*I recieved an ARC from the publisher in exchange for an honest review. This does not in any way affect my opinion, and all thoughts expressed in this review are unbiased and my own.*
Author: Rosalyn Eves
My rating: 2.5 hearts
Genre: Young Adult, Fantasy, Historical
Pub. date: March 28th 2017
Publisher: Knopf Books for Young Readers
Synopsis: The thrilling first book in a YA fantasy trilogy for fans of Red Queen. In a world where social prestige derives from a trifecta of blood, money, and magic, one girl has the ability to break the spell that holds the social order in place.
Sixteen-year-old Anna Arden is barred from society by a defect of blood. Though her family is part of the Luminate, powerful users of magic, she is Barren, unable to perform the simplest spells. Anna would do anything to belong. But her fate takes another course when, after inadvertently breaking her sister’s debutante spell—an important chance for a highborn young woman to show her prowess with magic—Anna finds herself exiled to her family’s once powerful but now crumbling native Hungary.
Her life might well be over.
In Hungary, Anna discovers that nothing is quite as it seems. Not the people around her, from her aloof cousin Noémi to the fierce and handsome Romani Gábor. Not the society she’s known all her life, for discontent with the Luminate is sweeping the land. And not her lack of magic. Isolated from the only world she cares about, Anna still can’t seem to stop herself from breaking spells.
As rebellion spreads across the region, Anna’s unique ability becomes the catalyst everyone is seeking. In the company of nobles, revolutionaries, and Romanies, Anna must choose: deny her unique power and cling to the life she’s always wanted, or embrace her ability and change that world forever. (synopsis from Goodreads)
I had really high expectations of this book. It sounds amazing, and I really thought the idea behind it sounded awesome. And, yeah, the plot is original and could’ve been really great, but the execution was lacking on several points. The plot was really slow and I just couldn’t bring myself to care about the characters. The protagonist, Anna, really annoyed me in the beginning, but she did grow through the book.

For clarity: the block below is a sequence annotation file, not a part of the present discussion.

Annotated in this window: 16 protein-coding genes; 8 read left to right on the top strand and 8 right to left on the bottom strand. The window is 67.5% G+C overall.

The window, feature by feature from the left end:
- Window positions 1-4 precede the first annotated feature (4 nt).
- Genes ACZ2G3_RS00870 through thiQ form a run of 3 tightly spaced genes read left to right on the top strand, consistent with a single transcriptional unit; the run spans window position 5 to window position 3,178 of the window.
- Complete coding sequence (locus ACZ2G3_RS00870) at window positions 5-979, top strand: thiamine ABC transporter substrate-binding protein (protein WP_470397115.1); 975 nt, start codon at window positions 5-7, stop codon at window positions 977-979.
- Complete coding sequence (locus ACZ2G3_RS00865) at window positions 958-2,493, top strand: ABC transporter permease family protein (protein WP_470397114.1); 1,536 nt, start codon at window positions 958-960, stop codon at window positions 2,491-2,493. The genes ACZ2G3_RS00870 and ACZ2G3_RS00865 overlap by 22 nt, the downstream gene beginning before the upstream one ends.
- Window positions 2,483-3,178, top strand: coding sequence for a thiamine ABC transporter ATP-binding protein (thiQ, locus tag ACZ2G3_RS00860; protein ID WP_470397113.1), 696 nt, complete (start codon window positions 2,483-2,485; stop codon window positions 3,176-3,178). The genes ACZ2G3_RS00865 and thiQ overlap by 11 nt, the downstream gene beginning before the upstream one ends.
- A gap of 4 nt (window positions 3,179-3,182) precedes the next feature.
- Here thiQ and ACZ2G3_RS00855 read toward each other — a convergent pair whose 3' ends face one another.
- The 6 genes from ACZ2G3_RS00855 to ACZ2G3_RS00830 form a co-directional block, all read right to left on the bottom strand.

I have mixed feelings about Anna.
In the beginning, she was way too spoiled and judgmental for my taste. And, okay, I get that the change from England to Hungary is a pretty big change, especially in the nineteenth century, but she was just so judging to everyone in Eszterházy. She was also really scared and indecisive. When she had to make a decision, she just drew it out as long as possible, and it really bothered me. The good thing was that she grew through the book, and by the end of it, she stopped letting her fear rule her decisions.
I didn’t really care about the rest of the characters.
The other characters are good enough, I guess, but I just didn’t care about them. I’m not even sure what the problem was, but I just didn’t care, which was another thing that made it difficult to get through.
The plot was really slow.
The idea behind the plot was great, I liked that it took place in Hungary and I liked the mythology and all of that, but it was way too slow. It wasn’t until I was halfway through the book that something interesting started happening, and I struggled with getting through the first half of the book.
The writing wasn’t convincing.
I just felt it wasn’t completely right for the time period. I felt like the author really tried to capture the right mood and the right language for the 1800s, but it really just felt stilted and awkward.
The ending was okay.
I liked the ending. It made sense, and although it wasn’t that surprising, it was good enough. With that ending, it could’ve worked as a stand-alone. To be honest, I’m not sure if I will read the sequel.
What brings my rating up a little is that the second half was better, Anna grew up and things started happening, and the mythology. Basically, I might recommend Rose Blood Rebellion if you don’t mind slow pacing. If you’re looking for a lot of action and fast pacing, this might not be the book for you.